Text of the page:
Create in me a clean heart, O God; and renew a right spirit within me. (Psalm 51:10)
Ask yourself right now if you are as willing to change as I was. Are you as dedicated to the solution? Now ask yourself these questions. Do you go into a situation always prepared for something to go wrong? Have you in advance decided your circumstance will fail? Do you make a habit out of looking for mistakes in everyone and everything? Do you show up prepared to be unhappy and upset?

The Lord showed me that only person I can change when the things in my life are messed up, is myself. I can't take away the time someone hurt my feelings, but I can refuse to think on it constantly. I can't prevent others from stepping on my toes in the future, but I can determine to forgive and forget. The "ounce of prevention" comes when I walk in the love God He has told me to walk in. In advance of any situation, no matter what person I have to deal with, no matter how angry I am, or how badly it hurts, my joy in Christ remains when I adjust my attitude.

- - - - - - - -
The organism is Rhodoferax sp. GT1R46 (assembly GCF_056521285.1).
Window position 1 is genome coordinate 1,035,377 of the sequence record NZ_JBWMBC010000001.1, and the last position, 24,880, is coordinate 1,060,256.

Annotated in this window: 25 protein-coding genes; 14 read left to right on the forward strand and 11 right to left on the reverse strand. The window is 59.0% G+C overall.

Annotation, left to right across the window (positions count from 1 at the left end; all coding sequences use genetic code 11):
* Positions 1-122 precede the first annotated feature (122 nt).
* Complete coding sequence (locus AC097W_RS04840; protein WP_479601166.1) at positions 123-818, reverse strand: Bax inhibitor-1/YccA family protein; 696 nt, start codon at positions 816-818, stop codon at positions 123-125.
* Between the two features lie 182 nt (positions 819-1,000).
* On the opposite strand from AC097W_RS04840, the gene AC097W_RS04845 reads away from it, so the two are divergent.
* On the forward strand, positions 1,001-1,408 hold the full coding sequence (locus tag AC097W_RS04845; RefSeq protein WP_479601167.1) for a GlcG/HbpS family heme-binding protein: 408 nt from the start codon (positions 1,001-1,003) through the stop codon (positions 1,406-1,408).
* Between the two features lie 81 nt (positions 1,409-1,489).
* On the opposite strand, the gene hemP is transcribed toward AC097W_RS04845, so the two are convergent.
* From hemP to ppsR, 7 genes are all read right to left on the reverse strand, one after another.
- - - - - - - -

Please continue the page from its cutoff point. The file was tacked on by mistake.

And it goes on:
Today's society is always prepared to defend itself. We think we have all these "rights". The truth is we don't. We are told to be servants to all, as Jesus was.*** We are told to "love one another." ****

I like the thoughts we find in James 3. This entire chapter talks about controlling our speech, and it compares the two sides of the tongue, both its ability to bless people and to curse them. But look at verses 17-18.